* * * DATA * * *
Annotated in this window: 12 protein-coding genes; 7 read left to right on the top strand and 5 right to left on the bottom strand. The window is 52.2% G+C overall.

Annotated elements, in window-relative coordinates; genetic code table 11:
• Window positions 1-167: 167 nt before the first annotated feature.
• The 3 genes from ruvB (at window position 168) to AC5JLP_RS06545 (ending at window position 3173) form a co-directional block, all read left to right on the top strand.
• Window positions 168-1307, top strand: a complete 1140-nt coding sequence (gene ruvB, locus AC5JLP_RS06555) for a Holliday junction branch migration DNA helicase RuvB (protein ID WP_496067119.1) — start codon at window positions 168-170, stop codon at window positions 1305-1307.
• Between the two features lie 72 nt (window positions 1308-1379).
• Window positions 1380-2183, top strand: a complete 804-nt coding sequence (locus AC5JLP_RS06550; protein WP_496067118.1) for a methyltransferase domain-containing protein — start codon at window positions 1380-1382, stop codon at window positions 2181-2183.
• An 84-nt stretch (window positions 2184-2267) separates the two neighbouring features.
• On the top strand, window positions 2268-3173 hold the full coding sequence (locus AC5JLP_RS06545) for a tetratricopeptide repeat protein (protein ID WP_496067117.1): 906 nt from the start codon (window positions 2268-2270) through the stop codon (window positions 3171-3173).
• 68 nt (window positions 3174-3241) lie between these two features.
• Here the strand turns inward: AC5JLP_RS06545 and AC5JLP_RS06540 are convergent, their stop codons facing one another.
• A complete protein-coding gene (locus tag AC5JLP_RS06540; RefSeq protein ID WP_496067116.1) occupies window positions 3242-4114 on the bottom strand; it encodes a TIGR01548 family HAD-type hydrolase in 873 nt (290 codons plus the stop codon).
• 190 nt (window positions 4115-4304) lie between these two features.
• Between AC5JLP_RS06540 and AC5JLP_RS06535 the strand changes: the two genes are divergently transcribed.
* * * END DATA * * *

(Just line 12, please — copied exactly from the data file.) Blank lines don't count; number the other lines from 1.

• A complete protein-coding gene (locus tag AC5JLP_RS06540; RefSeq protein ID WP_496067116.1) occupies window positions 3242-4114 on the bottom strand; it encodes a TIGR01548 family HAD-type hydrolase in 873 nt (290 codons plus the stop codon).